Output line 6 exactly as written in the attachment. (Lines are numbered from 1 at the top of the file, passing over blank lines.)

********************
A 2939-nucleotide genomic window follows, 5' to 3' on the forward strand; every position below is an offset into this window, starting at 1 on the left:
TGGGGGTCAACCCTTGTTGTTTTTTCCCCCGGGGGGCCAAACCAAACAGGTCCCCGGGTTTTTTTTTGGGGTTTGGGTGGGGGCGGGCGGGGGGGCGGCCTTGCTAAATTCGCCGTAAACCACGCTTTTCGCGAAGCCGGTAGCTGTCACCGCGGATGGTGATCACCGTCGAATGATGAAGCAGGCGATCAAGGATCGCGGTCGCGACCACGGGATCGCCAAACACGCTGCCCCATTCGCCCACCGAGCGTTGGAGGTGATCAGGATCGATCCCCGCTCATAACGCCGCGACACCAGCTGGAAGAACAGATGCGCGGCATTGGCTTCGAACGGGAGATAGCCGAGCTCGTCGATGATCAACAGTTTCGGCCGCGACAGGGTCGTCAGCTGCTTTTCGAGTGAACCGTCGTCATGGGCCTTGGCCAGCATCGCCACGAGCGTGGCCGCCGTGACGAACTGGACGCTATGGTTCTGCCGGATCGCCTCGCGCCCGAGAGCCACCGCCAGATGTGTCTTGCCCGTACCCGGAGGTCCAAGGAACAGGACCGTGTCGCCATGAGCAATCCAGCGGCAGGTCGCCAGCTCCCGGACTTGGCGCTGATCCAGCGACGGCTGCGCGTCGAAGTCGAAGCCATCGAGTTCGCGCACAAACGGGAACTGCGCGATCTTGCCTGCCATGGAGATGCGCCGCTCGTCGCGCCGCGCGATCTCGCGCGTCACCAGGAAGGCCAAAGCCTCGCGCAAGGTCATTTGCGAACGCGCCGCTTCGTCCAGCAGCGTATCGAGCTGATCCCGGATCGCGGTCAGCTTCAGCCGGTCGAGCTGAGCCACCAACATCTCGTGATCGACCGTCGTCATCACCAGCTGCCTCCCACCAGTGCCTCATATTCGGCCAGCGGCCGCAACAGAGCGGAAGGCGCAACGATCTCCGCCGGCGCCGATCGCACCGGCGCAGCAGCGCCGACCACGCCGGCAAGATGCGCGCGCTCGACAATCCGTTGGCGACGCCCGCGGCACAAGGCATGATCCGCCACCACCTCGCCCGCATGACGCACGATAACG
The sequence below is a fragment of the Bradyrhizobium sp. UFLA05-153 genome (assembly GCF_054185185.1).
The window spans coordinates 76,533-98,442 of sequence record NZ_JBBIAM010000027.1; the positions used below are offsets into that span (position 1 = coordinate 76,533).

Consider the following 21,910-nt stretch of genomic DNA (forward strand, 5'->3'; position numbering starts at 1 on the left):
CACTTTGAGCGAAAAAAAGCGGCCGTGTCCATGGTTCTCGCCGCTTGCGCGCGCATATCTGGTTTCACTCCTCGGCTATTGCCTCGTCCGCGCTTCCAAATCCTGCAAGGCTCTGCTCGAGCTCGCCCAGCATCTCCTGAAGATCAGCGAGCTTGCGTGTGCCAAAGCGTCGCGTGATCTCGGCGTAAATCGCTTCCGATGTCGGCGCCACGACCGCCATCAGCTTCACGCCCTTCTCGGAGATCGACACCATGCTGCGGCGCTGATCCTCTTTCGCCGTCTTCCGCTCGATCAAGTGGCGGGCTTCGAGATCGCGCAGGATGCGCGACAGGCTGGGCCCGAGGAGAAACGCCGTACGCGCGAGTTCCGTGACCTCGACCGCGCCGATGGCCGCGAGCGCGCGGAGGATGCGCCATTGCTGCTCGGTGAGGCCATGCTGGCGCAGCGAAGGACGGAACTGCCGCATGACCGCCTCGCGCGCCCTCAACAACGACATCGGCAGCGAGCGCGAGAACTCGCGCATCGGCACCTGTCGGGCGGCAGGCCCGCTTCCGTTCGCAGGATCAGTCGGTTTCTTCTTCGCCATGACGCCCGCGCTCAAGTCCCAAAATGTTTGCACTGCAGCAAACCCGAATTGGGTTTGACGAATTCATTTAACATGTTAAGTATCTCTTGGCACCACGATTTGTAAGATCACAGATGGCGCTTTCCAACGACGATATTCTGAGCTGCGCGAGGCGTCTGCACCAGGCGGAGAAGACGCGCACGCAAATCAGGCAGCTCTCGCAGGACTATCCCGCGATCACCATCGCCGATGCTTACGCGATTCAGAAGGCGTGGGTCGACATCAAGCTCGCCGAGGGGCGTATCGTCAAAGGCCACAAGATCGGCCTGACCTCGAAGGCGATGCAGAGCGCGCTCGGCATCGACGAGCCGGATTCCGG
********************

CACTTTGAGCGAAAAAAAGCGGCCGTGTCCATGGTTCTCGCCGCTTGCGCGCGCATATCTGGTTTCACTCCTCGGCTATTGCCTCGTCCGCGCTTCCAAATCCTGCAAGGCTCTGCTCGAGCTCGCCCAGCATCTCCTGAAGATCAGCGAGCTTGCGTGTGCCAAAGCGTCGCGTGATCTCGGCGTAAATCGCTTCCGATGTCGGCGCCACGACCGCCATCAGCTTCACGCCCTTCTCGGAGATCGACACCATGCTGCGGCGCTGATCCTCTTTCGCCGTCTTCCGCTCGATCAAGTGGCGGGCTTCGAGATCGCGCAGGATGCGCGACAGGCTGGGCCCGAGGAGAAACGCCGTACGCGCGAGTTCCGTGACCTCGACCGCGCCGATGGCCGCGAGCGCGCGGAGGATGCGCCATTGCTGCTCGGTGAGGCCATGCTGGCGCAGCGAAGGACGGAACTGCCGCATGACCGCCTCGCGCGCCCTCAACAACGACATCGGCAGCGAGCGCGAGAACTCGCGCATCGGCACCTGTCGGGCGGCAGGCCCGCTTCCGTTCGCAGGATCAGTCGGTTTCTTCTTCGCCATGACGCCCGCGCTCAAGTCCCAAAATGTTTGCACTGCAGCAAACCCGAATTGGGTTTGACGAATTCATTTAACATGTTAAGTATCTCTTGGCACCACGATTTGTAAGATCACAGATGGCGCTTTCCAACGACGATATTCTGAGCTGCGCGAGGCGTCTGCACCAGGCGGAGAAGACGCGCACGCAAATCAGGCAGCTCTCGCAGGACTATCCCGCGATCACCATCGCCGATGCTTACGCGATTCAGAAGGCGTGGGTCGACATCAAGCTCGCCGAGGGGCGTATCGTCAAAGGCCACAAGATCGGCCTGACCTCGAAGGCGATGCAGAGCGCGCTCGGCATCGACGAGCCGGATTCCGG